2. Armitage, David. "The Declaration of Independence in World Context." Magazine of History 2004 18(3): 61-66. Issn: 0882-228x Fulltext in Ebsco. Discusses the drafting of the Declaration and the international motivations that inspired it, the global reactions to the document in its first fifty years, and its afterlife as a broad modern statement of individual and collective rights.
3. Bancroft, George. History of the United States of America, from the discovery of the American continent. (1854-78), vol 8 online edition
4. Barthelmas, Della Gray. The Signers of the Declaration of Independence: A Biographical and Genealogical Reference. McFarland, 2003. 334 pp
5. Becker, Carl. The Declaration of Independence: A Study on the History of Political Ideas (1922), online edition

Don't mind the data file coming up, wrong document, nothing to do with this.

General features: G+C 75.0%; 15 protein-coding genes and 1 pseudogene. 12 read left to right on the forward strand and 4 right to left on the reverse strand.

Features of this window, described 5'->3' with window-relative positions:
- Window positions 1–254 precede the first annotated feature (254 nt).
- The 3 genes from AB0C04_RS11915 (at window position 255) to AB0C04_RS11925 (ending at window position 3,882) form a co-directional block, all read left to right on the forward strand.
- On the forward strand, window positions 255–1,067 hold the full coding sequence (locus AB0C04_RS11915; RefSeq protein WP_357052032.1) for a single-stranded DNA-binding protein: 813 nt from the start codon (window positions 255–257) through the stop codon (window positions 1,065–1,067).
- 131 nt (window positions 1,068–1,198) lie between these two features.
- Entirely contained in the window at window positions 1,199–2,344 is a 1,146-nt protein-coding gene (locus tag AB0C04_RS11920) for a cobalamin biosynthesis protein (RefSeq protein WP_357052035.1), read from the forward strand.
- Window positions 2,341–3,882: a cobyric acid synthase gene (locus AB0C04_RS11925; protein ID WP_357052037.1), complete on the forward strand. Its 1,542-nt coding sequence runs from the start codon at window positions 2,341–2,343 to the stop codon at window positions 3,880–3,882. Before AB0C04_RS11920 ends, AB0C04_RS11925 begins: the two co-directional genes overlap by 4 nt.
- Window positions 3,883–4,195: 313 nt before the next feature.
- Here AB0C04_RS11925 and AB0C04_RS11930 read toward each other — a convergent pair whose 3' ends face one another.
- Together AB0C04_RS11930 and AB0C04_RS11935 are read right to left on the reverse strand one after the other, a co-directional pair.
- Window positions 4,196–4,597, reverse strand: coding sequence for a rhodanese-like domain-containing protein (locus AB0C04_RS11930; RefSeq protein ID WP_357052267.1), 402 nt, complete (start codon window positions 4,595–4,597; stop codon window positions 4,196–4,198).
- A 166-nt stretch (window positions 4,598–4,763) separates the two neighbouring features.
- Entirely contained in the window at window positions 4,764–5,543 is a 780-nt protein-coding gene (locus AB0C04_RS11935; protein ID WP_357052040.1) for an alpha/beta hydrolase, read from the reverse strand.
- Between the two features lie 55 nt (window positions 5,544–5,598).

6. Boyd, Julian P. The Declaration of Independence: The Evolution of the Text (1945)
7. Alan Dershowitz; America Declares Independence. 2003.
8. Ellis, Joseph J., ed. What Did the Declaration Declare? Bedford Books, 1999. 110 pp. online review
9. Gustafson, Milton. "Travels of the Charters of Freedom." Prologue: Quarterly of the National Archives and Records Administration 2004 (Special Issue): 8-13. Issn: 0033-1031
10. Jayne, Allen. Jefferson's Declaration of Independence: Origins, Philosophy and Theology. U. Press of Kentucky, 1998. 245 pp. online review
11. Maier, Pauline. American Scripture: Making the Declaration of Independence. Vintage, 1997.